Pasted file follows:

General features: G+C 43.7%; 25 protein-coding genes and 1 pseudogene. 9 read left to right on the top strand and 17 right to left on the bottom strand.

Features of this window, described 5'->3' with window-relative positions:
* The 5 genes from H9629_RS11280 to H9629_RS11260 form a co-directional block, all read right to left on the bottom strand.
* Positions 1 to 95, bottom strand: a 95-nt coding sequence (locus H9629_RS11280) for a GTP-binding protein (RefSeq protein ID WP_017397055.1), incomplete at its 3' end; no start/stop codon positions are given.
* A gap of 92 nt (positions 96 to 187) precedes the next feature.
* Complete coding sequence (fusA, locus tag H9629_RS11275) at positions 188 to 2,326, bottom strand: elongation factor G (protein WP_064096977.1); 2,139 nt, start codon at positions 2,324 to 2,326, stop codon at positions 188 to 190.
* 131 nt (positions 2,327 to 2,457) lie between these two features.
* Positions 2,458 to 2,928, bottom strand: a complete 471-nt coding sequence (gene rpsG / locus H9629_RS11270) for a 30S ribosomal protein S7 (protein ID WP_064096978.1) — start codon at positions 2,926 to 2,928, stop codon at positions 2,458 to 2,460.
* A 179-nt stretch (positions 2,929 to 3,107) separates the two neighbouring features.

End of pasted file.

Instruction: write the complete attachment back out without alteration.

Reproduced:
General features: G+C 43.7%; 25 protein-coding genes and 1 pseudogene. 9 read left to right on the top strand and 17 right to left on the bottom strand.

Features of this window, described 5'->3' with window-relative positions:
* The 5 genes from H9629_RS11280 to H9629_RS11260 form a co-directional block, all read right to left on the bottom strand.
* Positions 1 to 95, bottom strand: a 95-nt coding sequence (locus H9629_RS11280) for a GTP-binding protein (RefSeq protein ID WP_017397055.1), incomplete at its 3' end; no start/stop codon positions are given.
* A gap of 92 nt (positions 96 to 187) precedes the next feature.
* Complete coding sequence (fusA, locus tag H9629_RS11275) at positions 188 to 2,326, bottom strand: elongation factor G (protein WP_064096977.1); 2,139 nt, start codon at positions 2,324 to 2,326, stop codon at positions 188 to 190.
* 131 nt (positions 2,327 to 2,457) lie between these two features.
* Positions 2,458 to 2,928, bottom strand: a complete 471-nt coding sequence (gene rpsG / locus H9629_RS11270) for a 30S ribosomal protein S7 (protein ID WP_064096978.1) — start codon at positions 2,926 to 2,928, stop codon at positions 2,458 to 2,460.
* A 179-nt stretch (positions 2,929 to 3,107) separates the two neighbouring features.